You've got yourself a shop apron. How do you protect it, and yourself, in the process of using it?
Wax. A centuries-old method for waterproofing and protecting clothing, sailor capes, pioneer tents, logger pants and hunter jackets were all made from sturdy waxed canvas.
Coating a fabric with wax and then curing it improves water resistance and durability. It also builds the patina on the material.
How to Wax Your Shop Apron (or Anything Else For That Matter)
It's so easy you're going to want to go on a waxing binge with everything you wear outside. Keep in mind natural fabrics work best, and waxing can change the look of some fabrics like wool. Do a little spot test before you wax your favourite hat.
Here's what you need to wax fabric:
- Your shop apron - or any other natural fabric that you want to protect
- Bar of wax - we use natural beeswax but also recommend Otterwax or Greenland wax from Fjallraven
- Heat source - hair dryer or heat gun
Step One: Rub the wax into the canvas. You may need to warm the wax up a little first so it rubs in nicely. And you may need to apply some pressure, but you'll see it on the surface of the fabric. Give the canvas a nice even coat of wax.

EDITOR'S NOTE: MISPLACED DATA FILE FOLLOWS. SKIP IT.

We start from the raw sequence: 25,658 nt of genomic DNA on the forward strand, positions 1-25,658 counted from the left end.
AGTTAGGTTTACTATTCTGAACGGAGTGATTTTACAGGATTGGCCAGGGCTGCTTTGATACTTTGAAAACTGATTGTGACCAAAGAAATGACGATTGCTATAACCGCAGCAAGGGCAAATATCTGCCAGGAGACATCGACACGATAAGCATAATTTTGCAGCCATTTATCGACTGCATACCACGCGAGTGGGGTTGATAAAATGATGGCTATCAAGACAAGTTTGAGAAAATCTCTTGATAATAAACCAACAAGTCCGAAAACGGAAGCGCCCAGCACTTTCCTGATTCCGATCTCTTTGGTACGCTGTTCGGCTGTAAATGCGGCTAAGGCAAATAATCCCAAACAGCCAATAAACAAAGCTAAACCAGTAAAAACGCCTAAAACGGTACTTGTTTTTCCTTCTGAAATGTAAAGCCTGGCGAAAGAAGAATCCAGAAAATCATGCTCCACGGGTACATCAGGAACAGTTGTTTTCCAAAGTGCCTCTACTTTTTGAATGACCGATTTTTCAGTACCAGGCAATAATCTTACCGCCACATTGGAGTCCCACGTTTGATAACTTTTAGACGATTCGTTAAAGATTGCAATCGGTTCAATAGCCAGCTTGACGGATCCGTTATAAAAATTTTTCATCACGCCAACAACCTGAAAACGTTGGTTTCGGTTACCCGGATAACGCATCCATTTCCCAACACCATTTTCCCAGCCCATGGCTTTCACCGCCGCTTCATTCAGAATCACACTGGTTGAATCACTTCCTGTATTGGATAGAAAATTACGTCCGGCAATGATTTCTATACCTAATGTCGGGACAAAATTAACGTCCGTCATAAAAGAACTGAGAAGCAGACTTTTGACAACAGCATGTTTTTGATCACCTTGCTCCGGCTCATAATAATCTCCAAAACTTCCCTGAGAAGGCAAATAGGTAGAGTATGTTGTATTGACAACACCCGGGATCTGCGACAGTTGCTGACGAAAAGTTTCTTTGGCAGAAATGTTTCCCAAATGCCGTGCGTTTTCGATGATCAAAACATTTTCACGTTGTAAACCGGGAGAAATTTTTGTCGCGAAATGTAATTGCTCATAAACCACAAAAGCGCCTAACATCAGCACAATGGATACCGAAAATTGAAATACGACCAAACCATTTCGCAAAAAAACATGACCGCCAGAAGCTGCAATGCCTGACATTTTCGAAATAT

Step Two: Heat the waxed areas with the dryer to allow it to soak into the fabric.
Step Three: Allow your shop apron to dry and 'cure' for 24 hours before using it.
The wax absorbs into the fibers making them resistant. So for areas that need more waterproofing, you can repeat the process. You can build it up as much as you can in these high traffic spots.
Step Four: And you're done. This is a picture (of Tattooer Matt Houston) reflecting how good you'll feel knowing the front of you is properly protected.
Repeat as needed which could be 6 months or so. You can't wax it too much as it builds and builds on itself improving water resistance.